Negotiations in Geneva regarding the implementation of the Iranian nuclear plan reached in November 2013 gained traction after three rounds of meetings, with officials announcing on Sunday that the "outstanding issues" were resolved and finalized, clearing the way for implementation of the agreement on January 20.
Catherine Ashton, the High Representative of the European Union for Foreign Affairs and Security Policy and Vice President of the European External Action Service announced the agreement to implement the Geneva Joint Plan of Action concerning the Iranian nuclear program.
"I am pleased to announce that outstanding issues on the implementation of the initial measures were resolved and finalised in a meeting between EEAS Deputy Secretary General Helga Schmid, acting on my behalf, and Iranian Deputy Foreign Minister Araghchi on 9 and 10 January in Geneva. This was subsequently endorsed by all capitals.
"The E3/EU+3 and Iran have now reached a common understanding on the implementation modalities for a first step of six months of initial measures as set out in the Geneva Joint Plan of Action of 24 November 2013. The technical understandings on the concrete measures to be implemented by both sides had been worked out in three rounds of intensive technical experts' meetings of the E3/EU+3 and Iran, partly also involving the IAEA. Thanks to this agreement on the implementation modalities, the foundations for a coherent, robust and smooth implementation of the Joint Plan of Action over the six month period have been laid.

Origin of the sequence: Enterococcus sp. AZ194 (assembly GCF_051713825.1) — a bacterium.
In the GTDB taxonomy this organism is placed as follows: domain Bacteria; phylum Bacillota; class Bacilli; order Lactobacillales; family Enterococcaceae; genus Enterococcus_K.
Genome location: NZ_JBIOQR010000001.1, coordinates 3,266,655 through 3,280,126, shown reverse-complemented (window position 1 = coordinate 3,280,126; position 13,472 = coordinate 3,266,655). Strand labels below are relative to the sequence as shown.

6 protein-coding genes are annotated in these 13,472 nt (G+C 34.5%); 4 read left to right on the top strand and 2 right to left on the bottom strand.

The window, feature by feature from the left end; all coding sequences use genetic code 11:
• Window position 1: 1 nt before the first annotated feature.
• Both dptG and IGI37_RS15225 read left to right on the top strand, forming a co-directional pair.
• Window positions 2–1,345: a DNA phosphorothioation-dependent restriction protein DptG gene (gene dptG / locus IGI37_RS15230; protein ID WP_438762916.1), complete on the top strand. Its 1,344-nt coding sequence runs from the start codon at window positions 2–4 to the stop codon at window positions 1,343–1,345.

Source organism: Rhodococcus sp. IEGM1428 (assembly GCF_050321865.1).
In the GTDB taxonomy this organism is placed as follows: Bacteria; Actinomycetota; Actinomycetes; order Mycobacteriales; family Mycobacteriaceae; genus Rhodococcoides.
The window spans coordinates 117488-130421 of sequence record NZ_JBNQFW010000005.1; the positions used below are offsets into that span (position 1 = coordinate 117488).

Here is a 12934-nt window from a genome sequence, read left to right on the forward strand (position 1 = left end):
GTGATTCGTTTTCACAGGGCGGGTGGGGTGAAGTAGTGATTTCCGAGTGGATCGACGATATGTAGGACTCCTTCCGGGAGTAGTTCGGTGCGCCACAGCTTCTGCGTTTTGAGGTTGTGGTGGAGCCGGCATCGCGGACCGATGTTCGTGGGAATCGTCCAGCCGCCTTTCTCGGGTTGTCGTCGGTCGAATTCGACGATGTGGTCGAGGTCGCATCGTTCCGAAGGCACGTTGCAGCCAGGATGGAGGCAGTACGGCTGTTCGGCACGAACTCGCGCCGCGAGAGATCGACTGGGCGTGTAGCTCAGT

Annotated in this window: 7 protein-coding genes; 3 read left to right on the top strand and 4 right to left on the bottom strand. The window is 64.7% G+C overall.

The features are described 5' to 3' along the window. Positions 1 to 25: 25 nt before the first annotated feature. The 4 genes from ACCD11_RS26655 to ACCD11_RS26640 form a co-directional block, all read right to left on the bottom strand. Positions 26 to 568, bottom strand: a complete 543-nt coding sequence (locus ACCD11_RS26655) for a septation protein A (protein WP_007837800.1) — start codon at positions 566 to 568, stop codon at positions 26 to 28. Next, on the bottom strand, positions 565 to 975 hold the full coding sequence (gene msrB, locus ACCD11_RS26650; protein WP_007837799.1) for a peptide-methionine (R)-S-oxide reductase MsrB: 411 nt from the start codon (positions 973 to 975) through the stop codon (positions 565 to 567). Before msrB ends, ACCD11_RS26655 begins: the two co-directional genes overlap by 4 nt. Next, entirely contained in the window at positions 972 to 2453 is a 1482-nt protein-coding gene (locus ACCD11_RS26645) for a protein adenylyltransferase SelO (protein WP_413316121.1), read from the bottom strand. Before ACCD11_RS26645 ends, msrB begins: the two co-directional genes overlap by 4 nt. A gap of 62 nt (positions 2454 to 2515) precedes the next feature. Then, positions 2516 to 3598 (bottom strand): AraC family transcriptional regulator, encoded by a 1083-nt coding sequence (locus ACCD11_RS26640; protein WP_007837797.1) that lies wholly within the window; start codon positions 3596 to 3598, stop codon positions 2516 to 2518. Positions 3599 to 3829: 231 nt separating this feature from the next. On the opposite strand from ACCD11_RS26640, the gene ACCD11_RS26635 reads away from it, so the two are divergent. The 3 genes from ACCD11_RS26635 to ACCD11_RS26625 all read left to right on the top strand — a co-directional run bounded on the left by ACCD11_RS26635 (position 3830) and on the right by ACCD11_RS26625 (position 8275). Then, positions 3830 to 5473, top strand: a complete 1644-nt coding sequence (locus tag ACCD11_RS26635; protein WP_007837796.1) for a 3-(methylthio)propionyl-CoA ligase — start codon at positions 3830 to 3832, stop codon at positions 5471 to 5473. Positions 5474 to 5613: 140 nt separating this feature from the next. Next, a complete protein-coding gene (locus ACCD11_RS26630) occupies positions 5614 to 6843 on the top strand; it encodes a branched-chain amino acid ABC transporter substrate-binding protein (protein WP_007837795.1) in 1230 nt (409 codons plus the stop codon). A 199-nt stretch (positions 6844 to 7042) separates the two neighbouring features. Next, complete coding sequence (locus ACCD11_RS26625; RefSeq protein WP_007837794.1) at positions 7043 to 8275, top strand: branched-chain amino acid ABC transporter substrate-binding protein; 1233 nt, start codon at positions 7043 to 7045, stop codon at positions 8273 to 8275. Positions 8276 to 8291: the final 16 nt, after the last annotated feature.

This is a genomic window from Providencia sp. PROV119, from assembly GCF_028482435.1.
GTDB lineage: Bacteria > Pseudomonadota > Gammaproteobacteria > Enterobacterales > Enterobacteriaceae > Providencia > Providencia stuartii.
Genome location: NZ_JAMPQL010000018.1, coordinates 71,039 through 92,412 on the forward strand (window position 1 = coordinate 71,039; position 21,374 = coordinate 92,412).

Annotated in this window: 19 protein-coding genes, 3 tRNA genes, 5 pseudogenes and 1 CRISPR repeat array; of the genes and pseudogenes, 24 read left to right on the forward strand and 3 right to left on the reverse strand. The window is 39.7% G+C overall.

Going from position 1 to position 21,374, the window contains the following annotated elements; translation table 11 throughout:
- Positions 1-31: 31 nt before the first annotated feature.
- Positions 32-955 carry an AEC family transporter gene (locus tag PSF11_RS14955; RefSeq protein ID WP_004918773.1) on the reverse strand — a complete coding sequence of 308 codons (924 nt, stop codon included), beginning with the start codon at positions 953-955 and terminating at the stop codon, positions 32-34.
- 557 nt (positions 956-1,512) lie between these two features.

"The E3/EU+3 and Iran will now start the implementation of the first step on 20 January 2014. We will ask the IAEA to undertake the necessary nuclear related monitoring and verification activities."
Professor Matteo Fumagalli with the Department of International Relations and European Studies at Central European University in Budapest told UPI about the potential ramifications for the agreement, noting that Iran's continued cooperation could lead to "greater inclusion of Iran in tackling regional challenges" such as Syrian conflict meetings, to which Iran has requested a seat. In the immediate term, Sunday's EU announcement "paves the way to a possible permanent accord." When that time comes, if it comes in the six months' time, "THAT would be a game-changer, not only for bilateral relations but for regional politics."
The Geneva Joint Plan of Action was reached in November. Delegates from Britain, France, Germany, China, Russia, and the United States -- known as the E3+3 or P5+1 -- met with Iranian officials throughout 2013 to negotiate a cessation or reduction in Iran's nuclear program.